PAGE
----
A/S HILL: Well, we think…the D.P.R.K., I think, needs to be a little realistic about what it needs to do to get its economy going and get its energy needs met. And, here we have a proposal on the table which is provided by the Republic of Korea. And, I think other countries are interested. I know my country is very interested in looking at this proposal and studying what the energy needs are. So, this was a very significant proposal that the Republic of Korea has put forward. And, I think, most importantly, it’s something that could begin as early as two and a half years from now and would actually involve the construction of some transmission lines. I think anyone who knows a little about the North Korean electrical system knows that in the past 15 years, there has been a considerable decline in the electricity in the D.P.R.K., caused not so much by the loss of power-generating facilities, as it has been caused by the loss of transmission and the sheer waste and deterioration of the transmission and distribution lines.

So, what the R.O.K. is doing is coming forward with a proposal that would begin to address the problem, at least in terms of transmission. So, I think it really provided the platform for others to be looking carefully and seeing what we can do to help this situation. It gives no one any pleasure that the D.P.R.K. is literally one of the darkest countries in the world because of the lack of electrical grids. I mean, the fact that today they have difficulty with having an integrated grid within the country. So, I think it’s a very good proposal, and what’s most important is that it could get going soon. And to talk about a light water reactor, where we’re talking seven, eight, maybe nine or ten years out is probably not what the D.P.R.K. needs at this point.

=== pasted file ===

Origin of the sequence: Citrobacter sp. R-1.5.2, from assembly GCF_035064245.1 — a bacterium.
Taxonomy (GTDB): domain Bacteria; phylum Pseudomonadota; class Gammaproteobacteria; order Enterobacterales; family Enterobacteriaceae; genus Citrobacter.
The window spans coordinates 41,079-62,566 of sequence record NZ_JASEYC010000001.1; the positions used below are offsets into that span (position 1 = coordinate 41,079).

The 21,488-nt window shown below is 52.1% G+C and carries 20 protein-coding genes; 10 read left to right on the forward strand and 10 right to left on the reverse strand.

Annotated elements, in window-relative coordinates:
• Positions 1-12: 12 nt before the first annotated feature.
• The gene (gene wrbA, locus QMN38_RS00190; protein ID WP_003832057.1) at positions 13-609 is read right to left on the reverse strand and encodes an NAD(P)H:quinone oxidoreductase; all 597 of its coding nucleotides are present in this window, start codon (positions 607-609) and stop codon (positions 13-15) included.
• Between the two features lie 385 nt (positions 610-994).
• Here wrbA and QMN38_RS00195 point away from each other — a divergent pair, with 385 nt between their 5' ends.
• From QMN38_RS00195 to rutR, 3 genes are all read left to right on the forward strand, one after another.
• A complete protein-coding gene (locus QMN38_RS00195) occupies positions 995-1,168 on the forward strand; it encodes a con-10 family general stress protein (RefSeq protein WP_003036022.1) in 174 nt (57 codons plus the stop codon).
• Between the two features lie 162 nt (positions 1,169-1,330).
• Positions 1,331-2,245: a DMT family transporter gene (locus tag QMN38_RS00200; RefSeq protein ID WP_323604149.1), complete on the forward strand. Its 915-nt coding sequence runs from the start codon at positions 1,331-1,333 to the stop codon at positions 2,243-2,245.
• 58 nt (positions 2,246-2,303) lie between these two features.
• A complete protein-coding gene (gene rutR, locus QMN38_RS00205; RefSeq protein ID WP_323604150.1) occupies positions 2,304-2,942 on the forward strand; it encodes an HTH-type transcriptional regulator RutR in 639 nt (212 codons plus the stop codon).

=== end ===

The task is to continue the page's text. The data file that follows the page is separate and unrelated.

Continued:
QUESTION: Mr. Hill, in all these discussions about the light water reactor, has North Korea ever agreed to dismantle everything first?

A/S HILL: You know, we’ve had discussions about the so-called question of the scope of dismantlement and let me just characterize those discussions as very positive discussions. We’ve had those discussions in July and August. We did not have a chance, really, to discuss dismantlement issues today, the first day, the first full day of the talks, because the issue of light water reactors pretty much crowded out every other discussion. But certainly in the past, with respect to dismantlement we’ve had positive discussions on that.

So, I think you all ought to go home now. I don’t have anything more to say.

Thank you.

Released on September 15, 2005